Thursday, May 1, 2014

City of Tranquil Light

Confession time:  I would be a terrible missionary. Mostly because I really like my own bathroom.  I would have been an especially whiny missionary in 1906 China, but many MUCH more selfless souls than I gave up their creature comforts to do just that, and that is where our story begins in City of Tranquil Light by Bo Caldwell.

Will Kiehn is the son of Mennonite farmers in Oklahoma, but he feels the call to be a missionary in China. Without any real idea of what he's about to get into, he joins a group of fellow Mennonites led by Edward Geisler, an old family friend. As fate would have it, Edward's nurse-sister-in-law Katherine is also in the group, and Will falls hopelessly in love. From the Mandarin they learn to read, speak and write, the customs they must understand, and the ever-changing dangerous political climate, there is much to learn on their long journey. They somehow find a way through the distrust of their Chinese hosts, and find a place with the people of Kuang P'ing Ch'eng-City of Tranquil Light.  Will and Katherine spend the next 36 years on the North China Plain, experiencing extreme hardship and joy in an alien land they would come to think of as home.

Will and Katherine are based on the true-life missionary story of Bo Caldwell's grandparents. The hardships they faced are astonishing, and the fact that they lived to tell the story even more so. Just the lack of hygiene alone would have killed most people! And wait until you read about the local remedy for stomach pains. I say "ick".  Anyway...City of Tranquil Light is a fascinating and inspiring book, and I hope you ALL read it.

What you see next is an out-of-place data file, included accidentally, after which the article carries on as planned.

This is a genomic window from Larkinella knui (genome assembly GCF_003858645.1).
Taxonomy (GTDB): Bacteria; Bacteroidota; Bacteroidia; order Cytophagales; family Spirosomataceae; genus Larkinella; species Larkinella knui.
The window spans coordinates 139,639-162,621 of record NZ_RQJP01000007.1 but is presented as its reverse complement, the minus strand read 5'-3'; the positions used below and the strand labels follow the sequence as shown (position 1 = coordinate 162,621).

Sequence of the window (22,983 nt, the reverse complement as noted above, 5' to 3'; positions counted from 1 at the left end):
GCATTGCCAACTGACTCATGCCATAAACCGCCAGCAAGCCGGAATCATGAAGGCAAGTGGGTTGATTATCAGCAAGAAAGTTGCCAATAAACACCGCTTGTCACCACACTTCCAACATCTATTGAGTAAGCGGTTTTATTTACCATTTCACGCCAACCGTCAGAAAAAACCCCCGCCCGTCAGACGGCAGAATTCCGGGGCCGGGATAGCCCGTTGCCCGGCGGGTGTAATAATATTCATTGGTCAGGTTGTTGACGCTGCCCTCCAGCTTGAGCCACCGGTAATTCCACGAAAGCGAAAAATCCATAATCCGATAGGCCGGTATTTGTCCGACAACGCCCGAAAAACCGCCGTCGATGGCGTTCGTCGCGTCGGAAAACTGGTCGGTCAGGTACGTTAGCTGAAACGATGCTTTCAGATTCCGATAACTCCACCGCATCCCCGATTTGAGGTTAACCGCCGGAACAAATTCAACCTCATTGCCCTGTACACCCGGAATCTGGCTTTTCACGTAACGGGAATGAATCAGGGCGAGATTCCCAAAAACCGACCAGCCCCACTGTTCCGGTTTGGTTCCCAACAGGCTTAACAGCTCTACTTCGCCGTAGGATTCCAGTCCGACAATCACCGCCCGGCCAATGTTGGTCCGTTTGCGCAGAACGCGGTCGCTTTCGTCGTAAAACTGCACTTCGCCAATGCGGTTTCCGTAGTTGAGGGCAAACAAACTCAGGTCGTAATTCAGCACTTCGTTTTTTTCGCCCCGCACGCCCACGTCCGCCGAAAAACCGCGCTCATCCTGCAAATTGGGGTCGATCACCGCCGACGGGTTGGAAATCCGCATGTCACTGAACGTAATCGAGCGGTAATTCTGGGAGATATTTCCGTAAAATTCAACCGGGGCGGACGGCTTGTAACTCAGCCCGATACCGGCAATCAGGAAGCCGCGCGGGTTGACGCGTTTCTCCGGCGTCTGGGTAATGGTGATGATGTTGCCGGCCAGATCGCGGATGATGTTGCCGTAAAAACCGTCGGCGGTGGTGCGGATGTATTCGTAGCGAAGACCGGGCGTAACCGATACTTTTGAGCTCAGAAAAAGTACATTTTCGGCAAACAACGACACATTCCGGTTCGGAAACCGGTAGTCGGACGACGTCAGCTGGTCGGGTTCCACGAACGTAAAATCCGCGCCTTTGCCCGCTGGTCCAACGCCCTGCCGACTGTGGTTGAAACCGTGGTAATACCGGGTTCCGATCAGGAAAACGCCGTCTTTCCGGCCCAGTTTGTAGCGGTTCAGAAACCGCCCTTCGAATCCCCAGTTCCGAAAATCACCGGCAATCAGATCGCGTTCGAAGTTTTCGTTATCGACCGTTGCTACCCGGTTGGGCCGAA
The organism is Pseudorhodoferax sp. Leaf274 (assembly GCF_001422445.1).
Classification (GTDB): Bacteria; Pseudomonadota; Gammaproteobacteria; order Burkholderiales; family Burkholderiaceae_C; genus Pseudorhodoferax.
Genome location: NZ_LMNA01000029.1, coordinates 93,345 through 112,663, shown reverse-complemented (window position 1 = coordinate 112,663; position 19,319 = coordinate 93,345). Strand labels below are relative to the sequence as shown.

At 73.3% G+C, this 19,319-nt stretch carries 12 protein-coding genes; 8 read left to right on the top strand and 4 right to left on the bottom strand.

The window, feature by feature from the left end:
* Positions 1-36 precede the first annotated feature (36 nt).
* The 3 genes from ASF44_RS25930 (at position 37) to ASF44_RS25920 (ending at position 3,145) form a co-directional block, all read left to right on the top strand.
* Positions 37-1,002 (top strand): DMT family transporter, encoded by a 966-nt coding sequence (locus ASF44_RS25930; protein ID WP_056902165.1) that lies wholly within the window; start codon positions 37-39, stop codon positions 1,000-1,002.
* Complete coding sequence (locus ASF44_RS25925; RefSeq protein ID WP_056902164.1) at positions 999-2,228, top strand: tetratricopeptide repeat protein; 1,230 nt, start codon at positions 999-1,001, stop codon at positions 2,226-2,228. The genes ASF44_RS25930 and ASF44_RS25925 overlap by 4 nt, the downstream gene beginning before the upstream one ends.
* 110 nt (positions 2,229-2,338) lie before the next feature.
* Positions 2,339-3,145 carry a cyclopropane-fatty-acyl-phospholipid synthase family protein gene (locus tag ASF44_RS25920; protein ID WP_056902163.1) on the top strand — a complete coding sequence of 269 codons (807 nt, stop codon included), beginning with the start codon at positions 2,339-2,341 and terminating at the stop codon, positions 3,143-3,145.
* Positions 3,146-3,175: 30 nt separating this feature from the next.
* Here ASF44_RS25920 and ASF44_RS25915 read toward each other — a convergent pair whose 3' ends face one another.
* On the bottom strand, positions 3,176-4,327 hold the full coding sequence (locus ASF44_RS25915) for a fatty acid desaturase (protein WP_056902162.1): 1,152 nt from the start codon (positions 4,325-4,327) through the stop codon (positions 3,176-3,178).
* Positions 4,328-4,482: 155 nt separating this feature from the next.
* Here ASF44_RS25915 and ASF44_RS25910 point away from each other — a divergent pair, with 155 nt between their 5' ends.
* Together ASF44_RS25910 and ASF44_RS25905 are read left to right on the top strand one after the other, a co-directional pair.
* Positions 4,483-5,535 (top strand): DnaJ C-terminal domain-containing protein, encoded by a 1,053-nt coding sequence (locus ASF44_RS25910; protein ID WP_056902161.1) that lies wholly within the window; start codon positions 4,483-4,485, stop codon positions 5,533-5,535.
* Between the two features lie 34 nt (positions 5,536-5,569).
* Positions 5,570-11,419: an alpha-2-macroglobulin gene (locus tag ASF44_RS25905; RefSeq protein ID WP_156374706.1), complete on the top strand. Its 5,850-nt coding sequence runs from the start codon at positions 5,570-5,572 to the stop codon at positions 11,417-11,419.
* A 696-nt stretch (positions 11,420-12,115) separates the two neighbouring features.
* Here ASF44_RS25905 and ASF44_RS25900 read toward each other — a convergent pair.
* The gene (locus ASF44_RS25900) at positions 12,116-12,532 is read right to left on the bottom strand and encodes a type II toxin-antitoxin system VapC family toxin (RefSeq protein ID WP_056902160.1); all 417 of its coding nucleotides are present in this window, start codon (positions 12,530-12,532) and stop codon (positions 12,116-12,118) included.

The Snow Child

When a childless couple build a snow girl with cranberry-red lips and yellow straw for hair, they hardly expect her to come alive, but that seems to be what magically occurs in The Snow Child by Eowyn Ivey.

Jack and Mabel have come to Alaska in 1920 to homestead a farm. They have come to escape the sorrow of their stillborn child, and with dreams of starting over in the pristine wilderness, but they never expected the harsh reality of the immense physical struggles they would face. During the first snowstorm of winter, they put aside their worries and build a snow girl, giving her a beautiful face and hair, a red wool scarf for her neck and matching mittens for her tree-branch hands. The next morning she is gone, but so are the scarf and mittens. Soon they start seeing a little girl with yellow hair and red scarf flitting noiselessly through the trees, and their lives are changed forever.

Based on a traditional Russian fairy tale, The Snow Child is an extraordinary tale of magic meeting reality, at once enchanted and brutally honest. I loved it. (By the way, it was a 2013 Pulitzer Prize finalist.)


Some Thoughts About Procrastination

I swing between procrastination and being really thorough so either way things aren't getting done quickly.
My evil genius Procrastination has whispered me to tarry 'til a more convenient season.
One of the great challenges of our age, in which the tools of our productivity are also the tools of our leisure, is to figure out how to make more useful those moments of procrastination when we're idling in front of our computer screens.
think of myself as something of a connoisseur of procrastination, creative and dogged in my approach to not getting things done.
Yup, this is me today.